In the immediate aftermath of 11 September 2001, the Pentagon released its Quadrennial Defense Review (QDR) calling for broad restructuring of military doctrine and structure. Inside the military there was dissatisfaction with both the process and the outcome, as radical change is often seen as threatening to careers and institutionalized habits. In the frenzy following the terrorist attacks, the Rumsfeld Defense staff continued to assess American strategic doctrine, and in May 2002 elements of a new document, the Nuclear Posture Review, were leaked to the press. The NPR picks up from the QDR a reconceptualization of the “strategic triad” away from the menu of deterrent land-based, sea-based and air-based offensive nuclear weapons and toward a more complex mix of offensive and defensive weapons of both nuclear and conventional quality. Deterrence remains at the heart of the American strategic posture, but in the post-Cold War anarchy, “regional powers are developing the capabilities to conduct strategic warfare against the United States.”13 In addition, threats from transnational actors such as al Qaeda create conditions under which contemporary deterrence is not defined against one clearly identifiable aggressor, but more broadly against a wide array of imaginable threats – and known ones: the Bush NPR specifically mentions potential targets of the administration’s ire, stating that Iran, Iraq, Libya, North Korea and Syria are “among the countries that could be involved in immediate, potential or unexpected contingencies” and also mentioning China and Russia as worthy of sustained attention.14

The three elements of the new strategic triad are: 1) strategic offensive forces, both nuclear and conventional; 2) defensive forces, including ballistic missile defenses across the spectrum from tactical to strategic; and 3) a responsive military infrastructure, with emphasis on rapidly mobile forces empowered by technologically advanced capabilities to respond to a wide range of crisis conditions.15 The contrast with the old ICBM-SLBM-Bomber triad of means to deliver nuclear weapons is clear. The new triad encompasses the military instrument of national security in its totality, including space-based and information technologies, rather than focus only on the deterrent nuclear triad. In general, the new triad is one of a hegemon facing an uncertain world rather than of a superpower facing a peer competitor; the purposes of the new triad are four-fold: to assure Americans and allies of security as well as to dissuade, to deter, and to defeat potential adversaries.16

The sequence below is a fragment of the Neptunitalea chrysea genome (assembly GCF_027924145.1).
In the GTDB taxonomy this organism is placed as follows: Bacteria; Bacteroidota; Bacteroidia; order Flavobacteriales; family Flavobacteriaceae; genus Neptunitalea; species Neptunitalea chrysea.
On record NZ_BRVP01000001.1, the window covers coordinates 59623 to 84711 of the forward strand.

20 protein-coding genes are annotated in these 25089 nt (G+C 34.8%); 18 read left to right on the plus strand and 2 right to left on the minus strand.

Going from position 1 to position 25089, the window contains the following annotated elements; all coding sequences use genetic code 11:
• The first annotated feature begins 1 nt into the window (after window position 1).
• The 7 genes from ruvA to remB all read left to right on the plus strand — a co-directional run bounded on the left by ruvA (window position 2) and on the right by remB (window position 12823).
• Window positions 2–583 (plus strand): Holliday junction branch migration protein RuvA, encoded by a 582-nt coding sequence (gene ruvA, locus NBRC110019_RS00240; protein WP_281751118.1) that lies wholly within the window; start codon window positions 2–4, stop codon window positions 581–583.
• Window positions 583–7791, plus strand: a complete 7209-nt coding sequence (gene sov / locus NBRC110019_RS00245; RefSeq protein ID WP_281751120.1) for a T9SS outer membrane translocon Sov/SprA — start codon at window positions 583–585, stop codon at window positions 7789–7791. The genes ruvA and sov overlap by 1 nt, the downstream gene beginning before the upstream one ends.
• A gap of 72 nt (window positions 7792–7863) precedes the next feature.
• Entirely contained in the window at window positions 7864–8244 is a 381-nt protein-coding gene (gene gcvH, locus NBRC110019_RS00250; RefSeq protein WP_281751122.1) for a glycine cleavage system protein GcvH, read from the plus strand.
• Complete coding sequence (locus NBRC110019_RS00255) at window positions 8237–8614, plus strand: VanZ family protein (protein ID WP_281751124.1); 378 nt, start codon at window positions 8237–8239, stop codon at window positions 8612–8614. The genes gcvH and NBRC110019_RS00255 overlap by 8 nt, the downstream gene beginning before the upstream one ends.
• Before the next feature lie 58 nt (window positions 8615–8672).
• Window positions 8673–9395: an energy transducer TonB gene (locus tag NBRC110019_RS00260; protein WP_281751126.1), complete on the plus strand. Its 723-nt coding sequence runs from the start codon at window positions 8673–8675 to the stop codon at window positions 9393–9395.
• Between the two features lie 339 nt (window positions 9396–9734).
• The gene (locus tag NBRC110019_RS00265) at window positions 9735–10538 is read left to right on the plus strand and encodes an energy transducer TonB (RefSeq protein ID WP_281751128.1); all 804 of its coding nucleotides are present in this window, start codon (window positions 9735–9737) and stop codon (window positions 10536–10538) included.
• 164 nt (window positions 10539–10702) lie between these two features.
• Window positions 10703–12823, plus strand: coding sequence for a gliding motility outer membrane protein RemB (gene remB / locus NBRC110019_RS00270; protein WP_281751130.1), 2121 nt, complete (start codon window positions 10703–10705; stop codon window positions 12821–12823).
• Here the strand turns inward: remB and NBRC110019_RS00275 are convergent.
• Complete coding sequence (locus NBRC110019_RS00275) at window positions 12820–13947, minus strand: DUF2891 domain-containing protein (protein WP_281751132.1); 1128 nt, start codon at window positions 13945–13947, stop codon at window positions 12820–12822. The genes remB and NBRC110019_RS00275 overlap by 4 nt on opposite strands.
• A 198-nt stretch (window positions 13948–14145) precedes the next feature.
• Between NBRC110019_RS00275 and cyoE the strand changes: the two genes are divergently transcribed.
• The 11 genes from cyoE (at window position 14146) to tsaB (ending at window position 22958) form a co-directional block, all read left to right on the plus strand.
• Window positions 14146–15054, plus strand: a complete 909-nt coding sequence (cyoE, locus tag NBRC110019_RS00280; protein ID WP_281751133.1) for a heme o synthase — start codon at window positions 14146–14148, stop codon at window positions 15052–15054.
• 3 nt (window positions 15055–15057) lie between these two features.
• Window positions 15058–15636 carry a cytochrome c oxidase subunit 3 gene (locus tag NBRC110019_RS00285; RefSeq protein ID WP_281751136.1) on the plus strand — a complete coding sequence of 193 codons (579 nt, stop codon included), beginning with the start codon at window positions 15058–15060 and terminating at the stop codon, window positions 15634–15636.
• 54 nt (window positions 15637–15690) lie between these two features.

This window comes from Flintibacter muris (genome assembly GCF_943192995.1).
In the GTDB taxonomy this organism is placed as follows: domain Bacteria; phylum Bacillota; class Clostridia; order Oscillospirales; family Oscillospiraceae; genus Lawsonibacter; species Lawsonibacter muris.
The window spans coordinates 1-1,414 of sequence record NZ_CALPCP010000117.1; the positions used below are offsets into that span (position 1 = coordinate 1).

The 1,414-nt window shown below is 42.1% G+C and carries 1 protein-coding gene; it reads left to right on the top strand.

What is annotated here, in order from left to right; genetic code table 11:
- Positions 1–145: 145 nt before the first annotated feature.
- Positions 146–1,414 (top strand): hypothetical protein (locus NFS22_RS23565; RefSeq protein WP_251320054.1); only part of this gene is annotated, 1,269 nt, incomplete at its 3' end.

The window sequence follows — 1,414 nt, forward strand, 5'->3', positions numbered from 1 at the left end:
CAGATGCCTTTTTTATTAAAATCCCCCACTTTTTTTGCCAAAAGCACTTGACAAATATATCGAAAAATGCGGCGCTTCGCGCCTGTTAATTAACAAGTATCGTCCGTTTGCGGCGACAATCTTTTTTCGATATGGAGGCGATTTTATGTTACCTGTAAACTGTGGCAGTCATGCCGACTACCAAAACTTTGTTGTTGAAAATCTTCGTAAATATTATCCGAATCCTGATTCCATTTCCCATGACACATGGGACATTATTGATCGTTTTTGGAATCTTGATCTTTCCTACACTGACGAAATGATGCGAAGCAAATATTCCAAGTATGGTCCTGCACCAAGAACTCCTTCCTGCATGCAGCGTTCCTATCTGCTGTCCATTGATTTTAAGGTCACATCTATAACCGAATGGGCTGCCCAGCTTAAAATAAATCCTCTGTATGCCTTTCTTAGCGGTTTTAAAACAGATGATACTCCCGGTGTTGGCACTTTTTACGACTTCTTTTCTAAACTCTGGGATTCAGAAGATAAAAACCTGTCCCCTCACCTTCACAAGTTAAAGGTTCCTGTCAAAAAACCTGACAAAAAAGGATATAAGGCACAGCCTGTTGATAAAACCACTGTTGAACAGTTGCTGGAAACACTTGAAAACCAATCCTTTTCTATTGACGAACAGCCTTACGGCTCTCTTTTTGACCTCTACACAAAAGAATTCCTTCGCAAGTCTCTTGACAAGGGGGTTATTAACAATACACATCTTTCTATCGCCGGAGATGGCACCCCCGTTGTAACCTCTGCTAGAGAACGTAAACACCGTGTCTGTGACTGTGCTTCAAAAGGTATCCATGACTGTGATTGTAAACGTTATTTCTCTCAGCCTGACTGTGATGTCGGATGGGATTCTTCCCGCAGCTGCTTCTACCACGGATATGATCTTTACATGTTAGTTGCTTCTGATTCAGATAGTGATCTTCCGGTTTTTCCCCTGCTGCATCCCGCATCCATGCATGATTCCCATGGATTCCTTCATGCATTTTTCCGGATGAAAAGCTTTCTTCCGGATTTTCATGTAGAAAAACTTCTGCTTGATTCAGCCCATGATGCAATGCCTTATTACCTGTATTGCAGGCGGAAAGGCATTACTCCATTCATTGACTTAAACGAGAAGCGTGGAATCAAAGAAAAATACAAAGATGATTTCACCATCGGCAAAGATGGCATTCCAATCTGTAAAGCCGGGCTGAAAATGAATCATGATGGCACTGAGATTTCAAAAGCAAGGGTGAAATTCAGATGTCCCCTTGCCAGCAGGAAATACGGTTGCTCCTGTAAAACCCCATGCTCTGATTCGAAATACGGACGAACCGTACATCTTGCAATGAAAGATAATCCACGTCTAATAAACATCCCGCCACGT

The NPR has come under criticism, though at least at this early stage (and with doctrines being tested on the ground in Iraq), the criticism is not monolithic – some say the Bush NPR is too radical of a change that will make the proliferation and the use of WMD more likely, not less, while others claim it does not sufficiently alter the U.S. strategic posture. Overall, the nuclear force structure will remain essentially the same, divided between air, land and sea-based arsenals, but the number of operationally deployed warheads will be reduced to by the amounts and on the timeline specified in the Moscow Treaty.17 For my purposes, Sokolsky’s conclusion about likely short-term effects of the NPR is most relevant:

In the near-term, the most serious consequences of the NPR are the diplomatic and geopolitical problems it causes for America’s standing and image in the world, rather than its direct effects on international security and the prospects for war and peace.18

The above quote is from an autumn 2002 publication, and thus did not take into account the fall 2002 release of the United States National Security Strategy and its emphases on preemptive military operations and American hegemony. The U.S. National Security Strategy provides the broadest political context within which the Nuclear Posture Review is infused with meaning.

Required by law since 1986, the U.S. National Security Strategy documents an administration’s vision of the challenges to and goals of American national security policy.

In the mid-1990s, the internationalism of the Clinton presidency was documented in the U.S. National Security Strategy of Engagement and Enlargement. The principles therein promoted activist policies toward the expansion of democratic political systems, and are exemplified by the expansion of the North Atlantic Alliance and the ties of this process to stabilizing the democratic transitions of Eastern European nations. The military operation against Serbia for human rights violations against the Albanian Kosovars illustrated the willingness to implement by force the democratic-expansionist aspects of the strategy; however, Operation Allied Force also revealed a risk-averse foreign policy in the Clinton White House in spite of an increasingly obvious lead in military technology over the allies that has since contributed to strains within the alliance.